A collection of short personal essays on complex issues that range from humorous to poignant
Phoning Home is a collection of entertaining and thought-provoking essays featuring the author's quirky family, his Jewish heritage, and his New York City upbringing. Jacob M. Appel's recollections and insights, informed and filtered by his advanced degrees in medicine, law, and ethics, not only inspire nostalgic feelings but also offer insight into contemporary medical and ethical issues.
At times sardonic and at others self-deprecating, Appel lays bare the most private aspects of his emotional life. "We'd just visited my grandaunt in Miami Beach, the last time we would ever see her. I had my two travel companions, Fat and Thin, securely buckled into the backseat of my mother's foul-tempered Dodge Dart," writes Appel of his family vacation with his two favorite rubber cat toys. Shortly thereafter Fat and Thin were lost forever—beginning, when Appel was just six years old, what he calls his "private apocalypse."
Both erudite and full-hearted, Appel recounts storylines ranging from a bout of unrequited love gone awry to the poignant romance of his grandparents. We learn of the crank phone calls he made to his own family, the conspicuous absence of Jell-O at his grandaunt's house, and family secrets long believed buried. The stories capture the author's distinctive voice—a blend of a physician's compassion and an ethicist's constant questioning.
Jacob M. Appel is a physician, attorney, and bioethicist based in New York City. He is the author of the novel The Man Who Wouldn't Stand Up, the short fiction collection Scouting for the Reaper, and more than two hundred published stories. He also writes about the nexus of law and medicine, contributing to many leading publications including the New York Times, San Francisco Chronicle, Boston Globe, Chicago Tribune, and Detroit Free Press. His work has been nominated for the O. Henry Award, Best American Short Stories, Best American Non-required Reading, Best American Essays, and the Pushcart Prize anthology on many occasions.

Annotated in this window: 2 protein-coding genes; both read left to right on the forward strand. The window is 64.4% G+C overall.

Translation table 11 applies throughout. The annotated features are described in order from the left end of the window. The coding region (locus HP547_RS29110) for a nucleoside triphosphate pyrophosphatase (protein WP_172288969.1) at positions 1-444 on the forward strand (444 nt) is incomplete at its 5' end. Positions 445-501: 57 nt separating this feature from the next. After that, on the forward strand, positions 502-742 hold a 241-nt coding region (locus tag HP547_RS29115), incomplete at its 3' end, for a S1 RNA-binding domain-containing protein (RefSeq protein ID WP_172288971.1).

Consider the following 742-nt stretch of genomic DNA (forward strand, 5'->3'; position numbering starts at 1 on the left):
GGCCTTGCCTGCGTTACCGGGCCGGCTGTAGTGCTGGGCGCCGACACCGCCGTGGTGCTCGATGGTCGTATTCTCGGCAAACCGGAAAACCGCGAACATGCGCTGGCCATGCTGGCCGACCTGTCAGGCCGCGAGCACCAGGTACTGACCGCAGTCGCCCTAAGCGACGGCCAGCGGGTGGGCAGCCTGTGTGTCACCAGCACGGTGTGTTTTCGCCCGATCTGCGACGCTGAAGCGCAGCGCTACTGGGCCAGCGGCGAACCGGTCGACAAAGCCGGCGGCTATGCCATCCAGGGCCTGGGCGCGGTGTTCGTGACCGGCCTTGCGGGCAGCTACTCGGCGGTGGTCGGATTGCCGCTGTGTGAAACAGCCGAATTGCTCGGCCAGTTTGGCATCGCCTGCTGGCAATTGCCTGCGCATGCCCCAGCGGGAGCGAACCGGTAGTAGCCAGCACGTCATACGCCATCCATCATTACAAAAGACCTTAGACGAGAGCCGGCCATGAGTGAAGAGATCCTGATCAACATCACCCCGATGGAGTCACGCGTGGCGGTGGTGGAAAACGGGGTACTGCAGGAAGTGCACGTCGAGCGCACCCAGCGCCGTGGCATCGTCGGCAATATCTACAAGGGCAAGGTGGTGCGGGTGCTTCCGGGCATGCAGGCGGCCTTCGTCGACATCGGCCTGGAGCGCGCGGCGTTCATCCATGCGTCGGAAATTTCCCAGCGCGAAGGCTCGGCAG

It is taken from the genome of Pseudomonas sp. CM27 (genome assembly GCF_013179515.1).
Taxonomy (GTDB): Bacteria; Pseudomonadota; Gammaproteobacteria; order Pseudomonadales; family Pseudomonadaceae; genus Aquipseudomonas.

"Entertaining, intelligent and compassionate essays that provoke reflection."—Kirkus Review (starred review)
"In his essays, Jacob Appel vividly evokes a younger version of himself, whom he treats with both cruelty and affection. His essays are gentle, crisp, self-mocking, and sneakily absurd. In each essay, he reaches some sort of equilibrium, a kind of intellectual epiphany that doesn't come easily; instead, it feels raw and hard-earned."—Rachel Aviv, staff writer at the New Yorker
In these essays, a noted bioethicist takes a thoughtful, wry look at his personal life as a way to touch on larger issues.
Appel (Scouting for the Reaper, 2014, etc.) is one of life’s overachievers: a physician, attorney and professional bioethicist, he also writes fiction, essays, opinion pieces and plays; his 2012 novel The Man Who Wouldn’t Stand Up won the Dundee International Book Prize. This strong volume brings together 13 previously published essays, in which Appel delves into his family history, childhood and other personal experiences, generally as jumping-off points for insights related to his medical, legal and ethical concerns. In “Two Cats, Fat and Thin,” for example, Appel spins an anecdote about stolen toys into a consideration of wealth, privilege, loss and changed lives. Should his parents try to get back Appel’s toys, which may have been stolen by a motel maid for her own son?: “Did I really want to yank [them] from his deprived little hands? Yes, I did.” Here, as in other essays, the author is disarmingly willing to consider his own shortcomings and misprisions. Several essays examine the role of history in family culture. His Belgian Jewish grandfather’s experience of anti-Semitism, for example, led him to adopt “Never, ever, stick your neck out” as a motto—which, Appel comments, is “probably good advice when you’re hiding from a mob of middle-class churchgoers lobbing stones, but my grandfather applied it universally.” Among the many thought-provoking pieces is “Opting Out,” which examines decisions around death and dying. Here, too, Appel mixes personal observation, family drama and his work as a physician to tease out difficult issues: “My grandfather had always said, ‘Where there is life, there is hope,’ which may explain—at least, in part—our family’s reluctance to withdraw care. But the unfortunate reality is that, where there is life, there is often false hope too.” Readers may not agree with every conclusion (“No acute sorrow, not even the death of a friend, compares with romantic rejection”), but they will understand how Appel reached them.
Entertaining, intelligent and compassionate essays that provoke reflection.